Why I Stopped Traveling?

As if I really had a choice.

It has been a stressful, exhausting few months to say the least. Rewind to the blissful ignorance the world was in in January. *Insert sarcasm* The good old days right?

COVID-19 was being discussed often on the news in Australia back in January, but it seemed like a far off problem and I hate to say it, but it was framed as a China problem on the media outlets their. The country closed off their borders to China and every country in the pacific was screening travelers if they had been to China in the last 14 days. Seems like it could have been enough? In hindsight definitely not. Two main issues besides the now well known facts that many carrier of COVID-19 were asymptomatic: 1. “screening everyone” isn’t actually screening everyone, and 2. people lie. People will lie on those immigration forms (if they are even collected) or travel with a different passport. If someone who was in an infected area wanted to get out there was about two months of a gap where they could do so almost seamlessly. Unfortunately, a lot of that happened and that’s how a lot of people were infected.

Australia pretty much thought they solved the problem in early February when they closed their borders to China. The result was that many people went on with their lives like normal (and perhaps even beyond what they normally would be doing because travel prices had dropped) for 2-3 more month when precautions should have already been made. This led to people being blissfully unaware until all of the sudden Australia decided to immediately shut down their borders to non-citizens on a Friday and to all citizens that following Tuesday.

This caused a panic and price escalation, which was also seen all over the world. People couldn’t get home or didn’t know how to. Within Australia the economy was facing many of the same issues as the the rest of the world – toilet paper shortages, food/pasta shortages, lack of job security, etc. As great of a country Australia is it wasn’t immune to the pitfalls of the global pandemic.

So where did that leave me?

Well I was living it up on an island in Fiji without any service or wifi the Thursday Australia announced they would be closing their borders the following evening at 9pm. When I woke up to the news on Friday morning, it was virtually impossible to make it back by that evening deadline. Well shoot….now what?

The choice became stay in Fiji or go home to the United States. It was a tough one and I really was leaning towards staying in Fiji, and of course the mindset was, “I could stay in this tropical paradise for another month….maybe two, but what if it was longer?” I couldn’t work in Fiji as I was there as tourist, and technically my visa was only valid for another two months. Then the practical reality of the what ifs hit, i.e. what if I did get sick and needed a doctor, the health care options would be an issue.

I made the practical, realistic, adult (blah blah blah) choice of going home for the time being (again hoping and thinking that time would be two months max) and getting back to Australia ASAP. Truth be told I was excited to go home for a bit and spend time with my family, sleep in one place for an extended amount of time, be in the same time zone as a majority of my friends, etc.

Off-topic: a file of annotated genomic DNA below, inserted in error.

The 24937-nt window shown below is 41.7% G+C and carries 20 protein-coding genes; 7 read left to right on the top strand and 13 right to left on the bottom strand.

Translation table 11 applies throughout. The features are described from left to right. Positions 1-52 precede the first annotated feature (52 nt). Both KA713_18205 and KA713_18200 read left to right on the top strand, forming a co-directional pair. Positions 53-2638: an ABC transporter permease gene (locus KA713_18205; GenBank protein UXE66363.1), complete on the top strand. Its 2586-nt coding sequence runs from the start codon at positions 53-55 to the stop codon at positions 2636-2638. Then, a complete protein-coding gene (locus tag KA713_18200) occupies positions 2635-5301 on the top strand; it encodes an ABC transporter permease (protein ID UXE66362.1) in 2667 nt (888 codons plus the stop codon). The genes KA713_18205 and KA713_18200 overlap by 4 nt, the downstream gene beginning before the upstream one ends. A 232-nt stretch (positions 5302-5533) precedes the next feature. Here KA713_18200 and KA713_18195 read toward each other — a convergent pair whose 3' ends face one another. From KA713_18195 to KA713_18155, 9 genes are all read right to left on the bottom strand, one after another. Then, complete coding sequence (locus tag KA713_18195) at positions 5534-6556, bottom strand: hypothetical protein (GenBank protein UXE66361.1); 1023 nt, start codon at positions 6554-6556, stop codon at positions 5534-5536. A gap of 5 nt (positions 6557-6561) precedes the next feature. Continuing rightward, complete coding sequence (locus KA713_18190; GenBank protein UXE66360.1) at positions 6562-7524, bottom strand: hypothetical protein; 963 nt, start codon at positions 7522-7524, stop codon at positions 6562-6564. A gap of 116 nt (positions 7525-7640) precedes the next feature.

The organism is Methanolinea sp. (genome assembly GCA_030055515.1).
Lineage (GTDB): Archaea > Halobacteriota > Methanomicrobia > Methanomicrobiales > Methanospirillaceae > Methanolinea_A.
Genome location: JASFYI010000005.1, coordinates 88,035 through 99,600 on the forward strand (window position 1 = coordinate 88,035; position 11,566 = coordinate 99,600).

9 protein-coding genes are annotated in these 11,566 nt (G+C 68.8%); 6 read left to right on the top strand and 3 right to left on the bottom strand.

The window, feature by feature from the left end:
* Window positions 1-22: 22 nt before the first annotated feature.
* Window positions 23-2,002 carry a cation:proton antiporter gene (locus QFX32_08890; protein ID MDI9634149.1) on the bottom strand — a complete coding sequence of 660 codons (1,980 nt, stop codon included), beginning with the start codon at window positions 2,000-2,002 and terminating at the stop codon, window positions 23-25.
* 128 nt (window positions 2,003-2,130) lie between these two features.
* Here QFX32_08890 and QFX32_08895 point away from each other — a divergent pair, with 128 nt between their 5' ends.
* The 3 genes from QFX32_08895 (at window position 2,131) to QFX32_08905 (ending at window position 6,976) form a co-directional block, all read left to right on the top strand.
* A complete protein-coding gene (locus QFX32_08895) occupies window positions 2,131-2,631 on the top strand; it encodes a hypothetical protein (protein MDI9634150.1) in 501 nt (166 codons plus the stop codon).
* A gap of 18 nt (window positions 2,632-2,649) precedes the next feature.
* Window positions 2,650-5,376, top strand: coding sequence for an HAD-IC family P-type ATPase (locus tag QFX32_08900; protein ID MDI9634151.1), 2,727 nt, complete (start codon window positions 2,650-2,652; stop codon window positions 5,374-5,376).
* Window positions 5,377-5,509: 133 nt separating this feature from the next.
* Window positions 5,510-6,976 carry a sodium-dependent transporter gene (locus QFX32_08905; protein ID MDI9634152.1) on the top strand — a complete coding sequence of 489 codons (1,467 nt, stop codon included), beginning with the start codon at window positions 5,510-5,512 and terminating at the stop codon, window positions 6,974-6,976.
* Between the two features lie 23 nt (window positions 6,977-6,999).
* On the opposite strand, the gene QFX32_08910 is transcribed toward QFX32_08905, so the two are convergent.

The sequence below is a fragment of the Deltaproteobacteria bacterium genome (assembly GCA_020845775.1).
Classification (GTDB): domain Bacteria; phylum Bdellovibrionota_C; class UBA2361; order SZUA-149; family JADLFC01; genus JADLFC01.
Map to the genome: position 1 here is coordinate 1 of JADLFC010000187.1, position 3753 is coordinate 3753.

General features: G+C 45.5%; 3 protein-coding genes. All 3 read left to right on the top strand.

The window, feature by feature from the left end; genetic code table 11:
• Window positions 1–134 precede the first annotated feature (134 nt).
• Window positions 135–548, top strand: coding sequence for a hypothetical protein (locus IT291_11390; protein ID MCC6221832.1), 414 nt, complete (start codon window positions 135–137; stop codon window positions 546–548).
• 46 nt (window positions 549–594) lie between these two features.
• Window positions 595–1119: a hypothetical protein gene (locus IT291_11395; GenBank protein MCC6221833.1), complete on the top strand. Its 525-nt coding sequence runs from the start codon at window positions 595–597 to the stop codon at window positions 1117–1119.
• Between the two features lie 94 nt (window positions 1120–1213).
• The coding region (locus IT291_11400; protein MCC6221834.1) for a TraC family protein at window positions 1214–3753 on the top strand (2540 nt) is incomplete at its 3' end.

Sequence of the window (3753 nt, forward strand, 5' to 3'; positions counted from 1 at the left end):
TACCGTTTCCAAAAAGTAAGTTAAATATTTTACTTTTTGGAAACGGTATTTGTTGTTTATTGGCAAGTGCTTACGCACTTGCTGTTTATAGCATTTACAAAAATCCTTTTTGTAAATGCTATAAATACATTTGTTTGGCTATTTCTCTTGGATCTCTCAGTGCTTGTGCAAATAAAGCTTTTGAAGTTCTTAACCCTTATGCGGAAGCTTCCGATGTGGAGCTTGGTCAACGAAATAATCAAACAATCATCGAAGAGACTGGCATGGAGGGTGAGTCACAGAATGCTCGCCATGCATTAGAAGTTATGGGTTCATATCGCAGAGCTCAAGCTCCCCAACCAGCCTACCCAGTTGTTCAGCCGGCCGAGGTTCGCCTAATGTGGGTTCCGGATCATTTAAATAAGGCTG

How bad could quarantining be?

Off the Beaten Track – Malabar

If you find yourself in Sydney, but want to get a unique experience head east to do the Malabar Coastal Walk. Accessible from Maroubra Beach this was was unlike any other coastal walk that I have done so far in Australia. You walk through Malabar Headland National Park along cliffs and through bush. Make sure you check online before venturing out to ensure the park is open. Parts of the park are near a rifle range and every so often the eastern section is closed off (every Saturday and 1st and 3rd Sunday). If you see red flags don’t go into the park.

I did the walk on a Thursday afternoon and really didn’t think much of it. Most of the time whenever you do a costal walk there is a steady stream of people coming in both directions. That was not the case going through Malabar. I think I saw a total of 5 people on the 2.5 mile walk. I know it’s a national park and it’s not that I felt unsafe, but the worst kept going through my head because I was completely alone. Thankfully, I had cell service throughout the entire walk. I also read the signs before going into the park so I knew how long the walk was suppose to approximately take, but while walking there really wasn’t much signage beyond some obscure arrows on the ground.

The views of the ocean were spectacular and so many areas of dramatic cliffs. The end of the walk leads you to Malabar beach, which again only had 3 people enjoying the open water. They were paddle boarding and I wanted to join in. Across the street from the beach is the Malabar Beach Cafe (note it closes at 3pm). I grabbed a coffee and a museli cookie before grabbing the bus back to Maroubra. Rather doing the return walk alone I did the return Maroubra to Coogee walk after the bus dropped me off. I just felt a bit safer.

I really loved this walk and would recommend grabbing your favorite walking buddy or doing this for a date.